Reintroduce and Pass Legislation to Establish a Truth and Healing Commission

On March 3, 1819, the passage of the Indian Civilization Fund Act authorized and encouraged the harmful and forceful assimilation of Indigenous peoples. The Act was instrumental in the proliferation of Indigenous boarding school policies. Over 200 years later, efforts to address and to repair generational trauma continue. 

On May 11, 2022, the Department of the Interior (DOI) Bureau of Indian Affairs released Volume 1 of its investigative report as part of its Boarding School Initiative that began in June 2021.

The federal government’s investigative report is a significant step in addressing the facts and consequences of its Federal Indian boarding school policies. These harmful policies were developed to advance the aims of cultural assimilation and territorial dispossession of Indigenous peoples through the forced removal and relocation of Indigenous children.  

The federal government compelled generations of American Indian, Alaska Native, and Native Hawaiian children to experience Federal Indian boarding schools. This system discouraged and often prevented them from using their languages, connecting with their cultures, and practicing their religions. The report discovered that the United States supported or managed 408 boarding schools in 37 states (or then-territories) between 1819 and 1969, and it located 53 child burial sites across the system. Religious institutions and organizations were closely connected to these policies, with approximately 50 percent of the schools being supported by or being involved with these institutions.

What does the Church say?

As part of our United Methodist Church’s work on racial justice, healing, and our commitment to truth-telling, we are dedicated to naming the legacy of violence and abuse perpetrated by boarding schools, including our Church’s role in the kidnapping of Indigenous children from their families and the use of church funding to maintain the boarding school system. The initial findings publicized in Volume 1 make it clear that the federal government should further commit itself to reconciliation work regarding the boarding school policies.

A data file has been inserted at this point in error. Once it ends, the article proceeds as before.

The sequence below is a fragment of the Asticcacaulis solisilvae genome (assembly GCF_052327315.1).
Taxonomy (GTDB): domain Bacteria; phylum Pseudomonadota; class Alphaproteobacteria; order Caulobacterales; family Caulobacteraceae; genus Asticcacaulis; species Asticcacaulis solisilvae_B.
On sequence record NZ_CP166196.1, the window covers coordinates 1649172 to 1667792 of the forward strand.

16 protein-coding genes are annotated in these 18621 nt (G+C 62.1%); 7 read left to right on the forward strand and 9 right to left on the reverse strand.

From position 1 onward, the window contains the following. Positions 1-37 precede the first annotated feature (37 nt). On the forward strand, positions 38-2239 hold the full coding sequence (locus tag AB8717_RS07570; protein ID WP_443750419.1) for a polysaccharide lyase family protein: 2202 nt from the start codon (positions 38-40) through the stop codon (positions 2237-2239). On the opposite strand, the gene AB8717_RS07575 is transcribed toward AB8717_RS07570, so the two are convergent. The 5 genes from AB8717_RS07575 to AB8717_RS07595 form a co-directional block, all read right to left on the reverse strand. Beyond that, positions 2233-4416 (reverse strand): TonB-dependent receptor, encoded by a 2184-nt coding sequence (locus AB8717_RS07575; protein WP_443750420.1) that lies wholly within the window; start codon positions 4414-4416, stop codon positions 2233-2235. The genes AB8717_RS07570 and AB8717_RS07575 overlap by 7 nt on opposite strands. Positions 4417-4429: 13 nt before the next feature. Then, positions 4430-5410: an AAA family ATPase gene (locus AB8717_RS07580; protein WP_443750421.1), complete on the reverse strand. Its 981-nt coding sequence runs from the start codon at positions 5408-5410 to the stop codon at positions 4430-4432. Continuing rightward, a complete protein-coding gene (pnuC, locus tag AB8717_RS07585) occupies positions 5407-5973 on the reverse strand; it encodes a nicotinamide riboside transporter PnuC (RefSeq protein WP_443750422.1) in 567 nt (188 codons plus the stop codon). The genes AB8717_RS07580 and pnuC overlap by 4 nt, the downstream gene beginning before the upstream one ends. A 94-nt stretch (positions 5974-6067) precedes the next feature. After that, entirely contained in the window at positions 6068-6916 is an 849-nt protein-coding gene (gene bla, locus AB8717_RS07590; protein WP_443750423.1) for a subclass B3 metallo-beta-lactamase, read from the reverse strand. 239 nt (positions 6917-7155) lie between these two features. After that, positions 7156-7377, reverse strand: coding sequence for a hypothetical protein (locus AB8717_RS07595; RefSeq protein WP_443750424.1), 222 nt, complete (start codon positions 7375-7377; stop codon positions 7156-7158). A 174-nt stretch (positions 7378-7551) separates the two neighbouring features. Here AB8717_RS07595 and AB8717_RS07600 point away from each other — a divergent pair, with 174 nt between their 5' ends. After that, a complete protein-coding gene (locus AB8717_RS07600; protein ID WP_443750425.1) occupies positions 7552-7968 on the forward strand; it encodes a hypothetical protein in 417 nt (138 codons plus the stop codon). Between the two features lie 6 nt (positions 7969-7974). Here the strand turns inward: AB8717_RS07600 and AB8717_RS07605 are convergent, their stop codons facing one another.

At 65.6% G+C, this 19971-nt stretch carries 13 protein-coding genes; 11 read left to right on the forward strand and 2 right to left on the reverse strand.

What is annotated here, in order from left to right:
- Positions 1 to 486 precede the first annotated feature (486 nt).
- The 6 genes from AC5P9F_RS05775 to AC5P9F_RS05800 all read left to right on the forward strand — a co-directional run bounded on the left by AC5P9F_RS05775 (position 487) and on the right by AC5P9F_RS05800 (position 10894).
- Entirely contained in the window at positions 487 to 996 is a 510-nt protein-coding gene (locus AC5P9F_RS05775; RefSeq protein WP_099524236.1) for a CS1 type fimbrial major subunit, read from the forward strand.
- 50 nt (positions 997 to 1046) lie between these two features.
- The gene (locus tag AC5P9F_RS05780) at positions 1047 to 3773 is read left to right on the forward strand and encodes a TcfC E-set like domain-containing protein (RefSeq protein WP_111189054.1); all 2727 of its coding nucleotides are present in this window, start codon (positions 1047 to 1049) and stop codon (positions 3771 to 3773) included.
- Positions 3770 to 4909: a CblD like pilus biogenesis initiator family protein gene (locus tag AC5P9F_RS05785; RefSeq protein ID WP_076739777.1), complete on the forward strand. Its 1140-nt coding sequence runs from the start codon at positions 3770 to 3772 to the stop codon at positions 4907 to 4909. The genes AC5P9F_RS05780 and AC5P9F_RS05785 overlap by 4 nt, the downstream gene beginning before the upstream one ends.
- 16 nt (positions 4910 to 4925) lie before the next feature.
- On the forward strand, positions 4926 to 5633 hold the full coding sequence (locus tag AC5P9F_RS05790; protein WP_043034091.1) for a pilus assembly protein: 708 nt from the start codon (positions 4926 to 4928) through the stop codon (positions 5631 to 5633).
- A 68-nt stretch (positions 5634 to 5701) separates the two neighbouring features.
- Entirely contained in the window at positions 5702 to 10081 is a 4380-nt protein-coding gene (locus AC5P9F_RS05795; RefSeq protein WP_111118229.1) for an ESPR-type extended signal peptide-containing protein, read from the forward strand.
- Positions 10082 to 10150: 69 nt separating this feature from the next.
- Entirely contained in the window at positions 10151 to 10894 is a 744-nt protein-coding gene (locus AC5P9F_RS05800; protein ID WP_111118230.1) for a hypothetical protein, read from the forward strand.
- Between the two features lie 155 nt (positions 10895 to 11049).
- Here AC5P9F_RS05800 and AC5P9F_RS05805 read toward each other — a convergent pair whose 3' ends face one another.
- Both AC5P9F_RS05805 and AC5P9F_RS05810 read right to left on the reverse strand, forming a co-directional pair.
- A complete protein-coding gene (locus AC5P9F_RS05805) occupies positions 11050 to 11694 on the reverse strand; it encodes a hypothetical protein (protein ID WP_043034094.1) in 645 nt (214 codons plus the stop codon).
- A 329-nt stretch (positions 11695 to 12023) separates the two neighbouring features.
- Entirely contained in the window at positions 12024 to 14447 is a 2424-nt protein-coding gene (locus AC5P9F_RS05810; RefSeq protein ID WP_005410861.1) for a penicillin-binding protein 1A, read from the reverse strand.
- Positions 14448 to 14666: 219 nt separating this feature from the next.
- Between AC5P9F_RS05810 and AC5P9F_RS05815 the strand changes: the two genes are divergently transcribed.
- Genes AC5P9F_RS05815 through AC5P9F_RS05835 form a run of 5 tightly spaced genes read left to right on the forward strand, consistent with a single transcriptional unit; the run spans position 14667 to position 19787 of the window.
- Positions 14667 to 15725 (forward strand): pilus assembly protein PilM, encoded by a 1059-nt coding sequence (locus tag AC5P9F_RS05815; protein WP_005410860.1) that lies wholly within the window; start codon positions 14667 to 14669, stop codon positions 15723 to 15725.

The United Methodist Church General Conference in 2016  promised that the “United Methodist Church will build bridges of respect and understanding with indigenous persons. Our churches must listen and become educated about the history of the relationship between indigenous persons and Christian colonizers in their own geographic locations. Through prayer and relationship building, they will celebrate the gifts that indigenous people bring to the body of Jesus in the world.”

The Native American International Caucus of the United Methodist Church (NAIC) asks that, “We need to name and confess the complicity of the aggressors, and we need to locate the sites of church-supported schools, to find and list the names of children who have attended these schools and where applicable, their Tribal affiliations, and to determine the geographical and burial location of our children, and the remaining families of these children. Let us break the silence as our children speak the truth once again.”  

Tell Congress to Take Action

On Feb. 7, the House Natural Resources Committee approved an oversight plan for its activities in the 118th Congress. The Subcommittee on Indian and Insular Affairs (formerly the Subcommittee for Indigenous Peoples in the U.S.).

The Native American International Caucus of the United Methodist Church (NAIC) asks that you contact your members of Congress and urge them to support the reintroduction and passage of legislation that would establish a Truth and Healing Commission with Native representatives and experts as well as an advisory committee and survivor’s subcommittee. This commission would: 

  • Initiate formal investigations into Indian boarding schools and the attempted termination of cultures, religions, and languages of Indigenous peoples, and into the impacts and ongoing effects of historical and intergenerational trauma in Native communities.
  • Conduct culturally respectful public hearings for victims, survivors, and community members to testify and discuss the impacts of these policies.
  • Provide recommendations for the federal government to acknowledge and heal the trauma resulting from Indian boarding school policies.

Further Reading

United Methodist Church Resolutions

Previous Action Alert:

Establish the Truth and Healing Commission on Indian Boarding School Policies Act